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The Power Rangers Movie Isn’t That Bad

But it's more for the fans

Janet Song

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Saban’s Power Rangers comes into the box office grossing over $65.1 million in the United States, and yet is smacked by mixed reviews, with two approval ratings of 48% and 79% from critics at Rotten Tomatoes. a “7.1 out of 10” rating from the Internet Movie Database (IMDb), and a “44 out of 100” from Metacritic, based on 30 reviews.

And yet, the Power Rangers movie is not even comparable to disasters like the Fantastic Four reboot; instead, it serves as a great homage to fans worldwide. Many references are nodded to the 90’s franchise, including subtle easter eggs and famous catchphrases, such as the signature “It’s morphin’ time!” line said by one of the characters. Additionally, fans cheered in theaters when actors Jason David Frank and Amy Jo Johnson (who played Tommy Oliver and Kimberly Hart in the original Mighty Morphin Power Rangers series) appeared as cameos and were ecstatic when the “Go Go Power Rangers” theme song was played in an iconic scene in the film.

But the film is not worth watching just because of its tribute to the franchise, but because of its new, contemporary originality. The movie shifts into dark themes at certain parts of the film that are touched upon the characters, but at the same time, there is a good amount of humor put in, even though it may be a bit cheesy. Yet this cheesiness found at some quips between characters is justified, as it is the reason why fans enjoyed watching Mighty Morphin Power Rangers when they were kids.

What the film successfully accomplishes is the writing of the characters themselves. Like their old counterparts in Mighty Morphin Power Rangers, the new Rangers fit into high school stereotypes like the jock, nerd, and cheerleader; in a sense, Saban’s Power Rangers could be considered a mashup of The Breakfast Club with the superhero genre. As Zordon would put it, the Rangers are “teenagers with attitude”, and Jason, Trini, Billy, Kimberly, and Zack all have likable personalities and well-written backstories that serve well for character development.

Another detail to praise is the diversity. In an interview with Andre Meadows, cast members noted that unlike other superhero franchises, Power Rangers has always been one with diverse characters. Most of the cast consist of POCs, and the movie is the first blockbuster film to feature LGBTQ and autistic superheroes. Unlike Disney’s 2017 reboot of Beauty and the Beast, the Power Rangers film is successful in bringing representation to the screen. Whereas Disney attempted to represent a gay character through a subtle innuendo, Saban’s Power Rangers makes it obvious.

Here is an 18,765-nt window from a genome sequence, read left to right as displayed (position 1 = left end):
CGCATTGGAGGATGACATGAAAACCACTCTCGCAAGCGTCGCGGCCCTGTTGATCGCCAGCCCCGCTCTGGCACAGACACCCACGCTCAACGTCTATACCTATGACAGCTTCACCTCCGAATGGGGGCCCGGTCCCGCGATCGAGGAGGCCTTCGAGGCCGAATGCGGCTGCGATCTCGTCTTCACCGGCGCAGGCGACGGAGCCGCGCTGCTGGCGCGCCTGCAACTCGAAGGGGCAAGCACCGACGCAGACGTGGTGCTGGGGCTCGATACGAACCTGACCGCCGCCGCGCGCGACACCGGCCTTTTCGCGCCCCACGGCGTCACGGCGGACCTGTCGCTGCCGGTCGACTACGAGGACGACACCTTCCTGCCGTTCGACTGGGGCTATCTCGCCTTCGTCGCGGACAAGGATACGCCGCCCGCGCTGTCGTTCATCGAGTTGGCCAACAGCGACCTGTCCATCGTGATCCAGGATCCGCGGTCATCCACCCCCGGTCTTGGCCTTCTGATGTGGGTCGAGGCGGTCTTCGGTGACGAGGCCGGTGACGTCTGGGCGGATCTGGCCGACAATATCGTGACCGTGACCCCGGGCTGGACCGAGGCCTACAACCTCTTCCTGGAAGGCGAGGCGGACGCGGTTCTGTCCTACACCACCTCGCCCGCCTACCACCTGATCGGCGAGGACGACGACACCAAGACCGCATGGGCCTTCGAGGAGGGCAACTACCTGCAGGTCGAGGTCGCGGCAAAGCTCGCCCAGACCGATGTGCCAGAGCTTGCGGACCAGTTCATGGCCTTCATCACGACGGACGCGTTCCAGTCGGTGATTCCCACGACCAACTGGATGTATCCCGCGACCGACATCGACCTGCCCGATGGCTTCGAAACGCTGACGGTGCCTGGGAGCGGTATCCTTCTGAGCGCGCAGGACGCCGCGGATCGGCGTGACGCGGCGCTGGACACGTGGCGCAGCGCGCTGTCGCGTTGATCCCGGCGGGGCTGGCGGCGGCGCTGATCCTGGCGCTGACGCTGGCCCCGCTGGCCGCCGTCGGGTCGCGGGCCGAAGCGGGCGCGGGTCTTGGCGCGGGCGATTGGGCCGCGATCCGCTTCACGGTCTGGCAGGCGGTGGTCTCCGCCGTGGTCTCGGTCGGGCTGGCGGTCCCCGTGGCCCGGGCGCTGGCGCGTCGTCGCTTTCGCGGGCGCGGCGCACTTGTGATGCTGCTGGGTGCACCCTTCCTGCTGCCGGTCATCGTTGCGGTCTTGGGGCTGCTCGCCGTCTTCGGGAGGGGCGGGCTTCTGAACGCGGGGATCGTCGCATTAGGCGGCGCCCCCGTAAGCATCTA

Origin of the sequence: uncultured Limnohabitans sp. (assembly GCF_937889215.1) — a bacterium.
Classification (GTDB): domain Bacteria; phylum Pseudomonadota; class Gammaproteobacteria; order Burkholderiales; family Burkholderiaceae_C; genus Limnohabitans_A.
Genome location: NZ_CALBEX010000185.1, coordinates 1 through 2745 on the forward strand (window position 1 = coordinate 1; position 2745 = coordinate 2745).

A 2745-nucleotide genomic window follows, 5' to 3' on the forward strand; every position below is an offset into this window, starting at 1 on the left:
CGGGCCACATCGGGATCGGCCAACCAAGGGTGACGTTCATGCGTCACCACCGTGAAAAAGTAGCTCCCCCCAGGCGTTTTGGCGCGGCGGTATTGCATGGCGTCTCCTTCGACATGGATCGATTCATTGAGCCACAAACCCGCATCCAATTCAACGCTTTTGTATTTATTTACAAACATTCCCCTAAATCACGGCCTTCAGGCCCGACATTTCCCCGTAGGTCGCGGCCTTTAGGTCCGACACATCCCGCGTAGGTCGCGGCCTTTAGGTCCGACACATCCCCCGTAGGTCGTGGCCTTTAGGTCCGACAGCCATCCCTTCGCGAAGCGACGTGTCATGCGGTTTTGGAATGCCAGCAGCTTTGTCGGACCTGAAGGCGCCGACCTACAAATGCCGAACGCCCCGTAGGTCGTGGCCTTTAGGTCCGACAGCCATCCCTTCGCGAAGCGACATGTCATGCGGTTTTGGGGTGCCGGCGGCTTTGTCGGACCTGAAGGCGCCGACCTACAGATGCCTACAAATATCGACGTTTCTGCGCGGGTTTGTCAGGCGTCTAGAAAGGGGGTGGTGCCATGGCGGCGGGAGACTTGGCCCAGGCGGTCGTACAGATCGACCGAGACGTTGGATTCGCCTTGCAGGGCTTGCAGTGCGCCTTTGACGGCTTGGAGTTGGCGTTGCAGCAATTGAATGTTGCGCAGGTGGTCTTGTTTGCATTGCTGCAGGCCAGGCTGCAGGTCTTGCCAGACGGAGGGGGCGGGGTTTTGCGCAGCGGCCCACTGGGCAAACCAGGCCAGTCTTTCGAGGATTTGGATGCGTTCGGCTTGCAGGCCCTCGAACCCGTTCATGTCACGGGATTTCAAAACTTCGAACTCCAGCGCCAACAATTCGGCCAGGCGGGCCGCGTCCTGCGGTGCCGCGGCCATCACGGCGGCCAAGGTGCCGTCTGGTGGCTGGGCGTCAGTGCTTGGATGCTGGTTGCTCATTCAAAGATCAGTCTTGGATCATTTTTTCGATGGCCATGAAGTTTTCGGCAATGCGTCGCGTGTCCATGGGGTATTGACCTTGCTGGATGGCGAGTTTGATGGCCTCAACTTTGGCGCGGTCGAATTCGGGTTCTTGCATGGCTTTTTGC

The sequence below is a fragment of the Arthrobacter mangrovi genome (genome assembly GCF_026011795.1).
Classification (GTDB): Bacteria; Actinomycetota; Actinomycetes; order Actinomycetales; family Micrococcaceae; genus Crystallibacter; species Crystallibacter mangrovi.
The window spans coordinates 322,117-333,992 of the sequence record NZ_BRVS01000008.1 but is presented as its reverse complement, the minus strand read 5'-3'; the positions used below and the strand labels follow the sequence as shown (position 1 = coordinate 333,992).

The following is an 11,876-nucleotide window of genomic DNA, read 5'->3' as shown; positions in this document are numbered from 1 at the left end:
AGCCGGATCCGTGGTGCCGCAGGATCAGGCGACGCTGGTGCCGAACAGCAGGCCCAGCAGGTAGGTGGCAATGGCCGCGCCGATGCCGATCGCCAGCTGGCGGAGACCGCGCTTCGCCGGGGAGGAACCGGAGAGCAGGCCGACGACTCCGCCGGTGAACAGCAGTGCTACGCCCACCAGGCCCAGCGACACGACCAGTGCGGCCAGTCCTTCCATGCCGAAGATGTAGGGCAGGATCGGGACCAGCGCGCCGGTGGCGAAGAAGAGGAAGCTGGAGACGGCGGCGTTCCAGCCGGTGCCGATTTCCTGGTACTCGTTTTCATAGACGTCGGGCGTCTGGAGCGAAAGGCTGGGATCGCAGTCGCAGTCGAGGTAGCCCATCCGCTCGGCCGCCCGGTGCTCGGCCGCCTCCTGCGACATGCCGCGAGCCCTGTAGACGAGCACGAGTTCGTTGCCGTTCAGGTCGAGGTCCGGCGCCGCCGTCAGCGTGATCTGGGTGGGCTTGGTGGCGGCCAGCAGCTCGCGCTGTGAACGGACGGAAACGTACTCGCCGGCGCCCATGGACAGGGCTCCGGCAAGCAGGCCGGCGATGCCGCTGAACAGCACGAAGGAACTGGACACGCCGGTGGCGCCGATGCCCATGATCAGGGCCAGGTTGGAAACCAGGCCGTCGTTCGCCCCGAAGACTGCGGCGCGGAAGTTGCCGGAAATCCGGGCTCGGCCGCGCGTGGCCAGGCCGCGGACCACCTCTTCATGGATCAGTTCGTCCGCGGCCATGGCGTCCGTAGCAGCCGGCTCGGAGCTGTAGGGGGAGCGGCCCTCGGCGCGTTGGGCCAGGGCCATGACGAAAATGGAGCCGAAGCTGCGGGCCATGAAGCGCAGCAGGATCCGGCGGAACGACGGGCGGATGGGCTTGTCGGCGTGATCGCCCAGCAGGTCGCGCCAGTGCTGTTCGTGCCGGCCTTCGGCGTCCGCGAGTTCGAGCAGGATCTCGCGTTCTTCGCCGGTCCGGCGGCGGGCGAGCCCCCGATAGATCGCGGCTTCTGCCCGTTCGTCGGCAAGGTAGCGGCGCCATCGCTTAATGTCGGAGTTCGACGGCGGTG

In particular, what the film does successfully in representing the LGBTQ community and autism community is that unlike other films that have attempted similar tasks, it doesn’t delve too deep into those qualities. Many films that have LGBTQ characters, for example, have fallen into the trope of trying to present that character’s struggle of accepting their sexual orientation. In films that are focused on themes like “coming out of the closet” or the struggles of the LGBTQ community, that trope is acceptable, but rarely is it ever done successfully. Films that have fallen victim to the trope have created some annoying cliches, such as tragic endings between gay relationships, butch/femme pairings, and the unfaithfulness of bisexual characters. The Power Rangers don’t follow those cliches, but that might be because while it is an important aspect of the film, it is not the main focus.

Aside from the main Rangers cast, actors Bryan Cranston of Breaking Bad and Elizabeth Banks do excellent portrayals of Zordon and Rita Repulsa. Banks’ performance on Rita is exceptionally outstanding, as she is able to capture the goofiness of her 90’s counterpart but also portray a real, intimidating villain.

The downside to the Power Rangers film is perhaps the fight scenes, but only because there is not enough time spent on seeing the Rangers fight, and the amounts of explosions almost puts the film close to a typical Michael Bay film. Still, for fans, seeing the Rangers’ zords in actions was a fantastic spectacle.

Saban’s Power Rangers is still playing in theaters, and is worth a watch for all audiences, with heartwarming themes of growing up, friendship, and teamwork. However, it’s a film more enjoyable for the fans, as it serves more of a tribute to the original series than as a movie just for anyone.

 

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The Power Rangers Movie Isn’t That Bad